Commission urges electric conservation

The Oklahoma Corporation Commission is urging Oklahomans to take steps that can reduce the strain on the state’s electric infrastructure during the heat wave.

“The record heat wave has caused a record demand for electricity,” Commission Chair Dana Murphy said. “It’s no surprise that there is an enormous strain on the entire infrastructure, but there are some fairly simple steps we can all take to help ease that strain and save on electric costs at the same time.”

Commission Vice Chair Jeff Cloud said that while regulated electric utilities are required to have spare capacity in order to meet demand, reducing electric usage whenever possible is always a good plan of action.

“Just as cars fall victim to the weather and demand, so too can electric generation units and the other items that make up our electric infrastructure,” noted Cloud. “By saving electricity, we are playing a role in making sure that should things go wrong, the system will still be able to meet our needs. Taken together, what seem like small steps can add up to big savings for a customer and a large reduction in the strain on the electric infrastructure.”

Commissioner Bob Anthony noted that Oklahoma is better positioned today to handle unanticipated demand or equipment outages.  

“The Corporation Commission has been working with the utilities to implement reliability hardening measures to handle equipment outages, to ensure that adequate generation reserves are available within Oklahoma, and to integrate with the regional transmission grid to enable power to be imported into Oklahoma from outside the state, if needed,” Anthony said. “In the future, as Oklahoma utilities implement Corporation Commission-approved SmartGrid technologies, even more capability will be available to handle outages and unanticipated demand.”  

Here are some steps consumers can take to help reduce electric use during the heat wave:

1)    Remember to adjust your thermostat to a higher setting to reduce air conditioning demand when the home isn’t occupied, or when you might not otherwise need a lower setting, such as while sleeping. A programmable thermostat can allow you to automate such changes.

2)    Use fans to supplement air conditioning. This may enable you to raise your thermostat. However, be sure to turn the fans off when you leave the room.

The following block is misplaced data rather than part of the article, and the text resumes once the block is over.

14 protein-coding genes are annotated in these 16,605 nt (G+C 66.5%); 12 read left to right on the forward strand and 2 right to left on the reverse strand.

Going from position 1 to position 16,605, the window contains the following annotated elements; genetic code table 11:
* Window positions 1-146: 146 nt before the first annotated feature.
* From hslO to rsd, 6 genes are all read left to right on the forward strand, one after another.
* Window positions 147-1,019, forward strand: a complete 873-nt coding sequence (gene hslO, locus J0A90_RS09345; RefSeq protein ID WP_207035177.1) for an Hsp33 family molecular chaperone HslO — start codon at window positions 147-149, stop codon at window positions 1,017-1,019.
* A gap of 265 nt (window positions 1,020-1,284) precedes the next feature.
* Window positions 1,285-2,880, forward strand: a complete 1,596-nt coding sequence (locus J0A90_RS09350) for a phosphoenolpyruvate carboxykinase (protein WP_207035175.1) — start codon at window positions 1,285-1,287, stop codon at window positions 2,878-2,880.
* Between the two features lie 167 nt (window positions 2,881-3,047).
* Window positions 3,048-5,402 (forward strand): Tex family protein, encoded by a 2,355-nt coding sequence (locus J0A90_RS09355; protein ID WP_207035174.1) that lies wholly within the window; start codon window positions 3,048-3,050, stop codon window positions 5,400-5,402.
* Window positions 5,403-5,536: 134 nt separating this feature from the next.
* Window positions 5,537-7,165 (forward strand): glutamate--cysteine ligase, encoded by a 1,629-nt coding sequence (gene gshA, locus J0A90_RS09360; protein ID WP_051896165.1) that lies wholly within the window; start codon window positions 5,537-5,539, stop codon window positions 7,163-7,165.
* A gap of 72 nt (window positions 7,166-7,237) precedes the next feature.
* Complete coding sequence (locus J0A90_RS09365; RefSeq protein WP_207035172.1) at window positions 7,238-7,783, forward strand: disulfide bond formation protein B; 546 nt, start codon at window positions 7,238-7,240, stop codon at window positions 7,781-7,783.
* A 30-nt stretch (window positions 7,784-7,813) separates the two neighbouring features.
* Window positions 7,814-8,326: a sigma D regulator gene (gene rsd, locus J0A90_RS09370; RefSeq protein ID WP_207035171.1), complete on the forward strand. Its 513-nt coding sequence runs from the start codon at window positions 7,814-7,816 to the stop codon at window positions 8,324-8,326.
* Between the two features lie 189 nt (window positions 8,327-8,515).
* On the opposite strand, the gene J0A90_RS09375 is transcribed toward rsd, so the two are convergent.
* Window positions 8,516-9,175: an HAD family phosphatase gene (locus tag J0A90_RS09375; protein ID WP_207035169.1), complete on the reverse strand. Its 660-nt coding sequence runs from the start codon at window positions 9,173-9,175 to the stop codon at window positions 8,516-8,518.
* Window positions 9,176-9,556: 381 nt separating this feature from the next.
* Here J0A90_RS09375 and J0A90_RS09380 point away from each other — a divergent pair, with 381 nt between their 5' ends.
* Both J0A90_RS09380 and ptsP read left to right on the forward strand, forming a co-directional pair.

3)    Even if you had your central air conditioning unit cleaned and serviced at the start of summer, check to be sure your outside unit and the system’s inside air return filters are clean. With the record heat, units have been running much more than normal, and therefore may need filter changes and cleaning more frequently.

4)    If possible, enter and exit your home through a door that doesn’t open directly into your living space.  For example, if you have an attached garage, use it to enter and leave your home. This can help lessen the amount of heat that comes into your home and the amount of air conditioned air that escapes.  

5)    Whenever possible, restrict dishwasher, washing machine and dryer use to the evening and overnight hours, when overall demand on the system is less.

6)    If using air conditioning, make sure all doors and windows are closed. Storm doors alone cannot stop as much air migration as having the storm door and the main door both closed.

7)    Insulate where possible and needed. CAUTION: Even in normal temperatures, attics can get dangerously hot. Do not go into your attic during this heat wave.

8)    Be on the lookout for unnecessary electrical use (unneeded lights left on, televisions and other electric devices left on but not being used, etc). Note that even when switched off, there are devices (such as televisions) that continue to draw power. Such devices are best plugged into a power strip which can then be switched off.

Also, PSO offers energy efficiency programs approved by the Commission .  Information about these programs can be accessed at